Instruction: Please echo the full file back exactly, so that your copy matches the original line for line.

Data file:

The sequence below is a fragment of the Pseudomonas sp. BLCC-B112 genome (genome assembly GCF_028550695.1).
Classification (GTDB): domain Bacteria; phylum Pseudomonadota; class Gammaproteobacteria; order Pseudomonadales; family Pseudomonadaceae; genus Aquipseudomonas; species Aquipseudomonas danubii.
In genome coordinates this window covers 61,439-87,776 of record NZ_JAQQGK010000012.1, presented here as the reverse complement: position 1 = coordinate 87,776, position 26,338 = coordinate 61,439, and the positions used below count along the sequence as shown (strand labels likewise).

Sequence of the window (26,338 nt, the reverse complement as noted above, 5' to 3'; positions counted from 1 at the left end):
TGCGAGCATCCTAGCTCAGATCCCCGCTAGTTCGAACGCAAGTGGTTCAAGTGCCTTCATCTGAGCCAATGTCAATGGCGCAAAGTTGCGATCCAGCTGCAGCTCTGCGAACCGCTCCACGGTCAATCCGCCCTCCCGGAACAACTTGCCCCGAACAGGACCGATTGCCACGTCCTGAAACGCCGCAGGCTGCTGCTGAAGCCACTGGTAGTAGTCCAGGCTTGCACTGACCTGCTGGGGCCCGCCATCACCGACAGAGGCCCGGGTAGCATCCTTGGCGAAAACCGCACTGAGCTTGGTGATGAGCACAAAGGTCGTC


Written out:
The sequence below is a fragment of the Pseudomonas sp. BLCC-B112 genome (genome assembly GCF_028550695.1).
Classification (GTDB): domain Bacteria; phylum Pseudomonadota; class Gammaproteobacteria; order Pseudomonadales; family Pseudomonadaceae; genus Aquipseudomonas; species Aquipseudomonas danubii.
In genome coordinates this window covers 61,439-87,776 of record NZ_JAQQGK010000012.1, presented here as the reverse complement: position 1 = coordinate 87,776, position 26,338 = coordinate 61,439, and the positions used below count along the sequence as shown (strand labels likewise).

Sequence of the window (26,338 nt, the reverse complement as noted above, 5' to 3'; positions counted from 1 at the left end):
TGCGAGCATCCTAGCTCAGATCCCCGCTAGTTCGAACGCAAGTGGTTCAAGTGCCTTCATCTGAGCCAATGTCAATGGCGCAAAGTTGCGATCCAGCTGCAGCTCTGCGAACCGCTCCACGGTCAATCCGCCCTCCCGGAACAACTTGCCCCGAACAGGACCGATTGCCACGTCCTGAAACGCCGCAGGCTGCTGCTGAAGCCACTGGTAGTAGTCCAGGCTTGCACTGACCTGCTGGGGCCCGCCATCACCGACAGAGGCCCGGGTAGCATCCTTGGCGAAAACCGCACTGAGCTTGGTGATGAGCACAAAGGTCGTC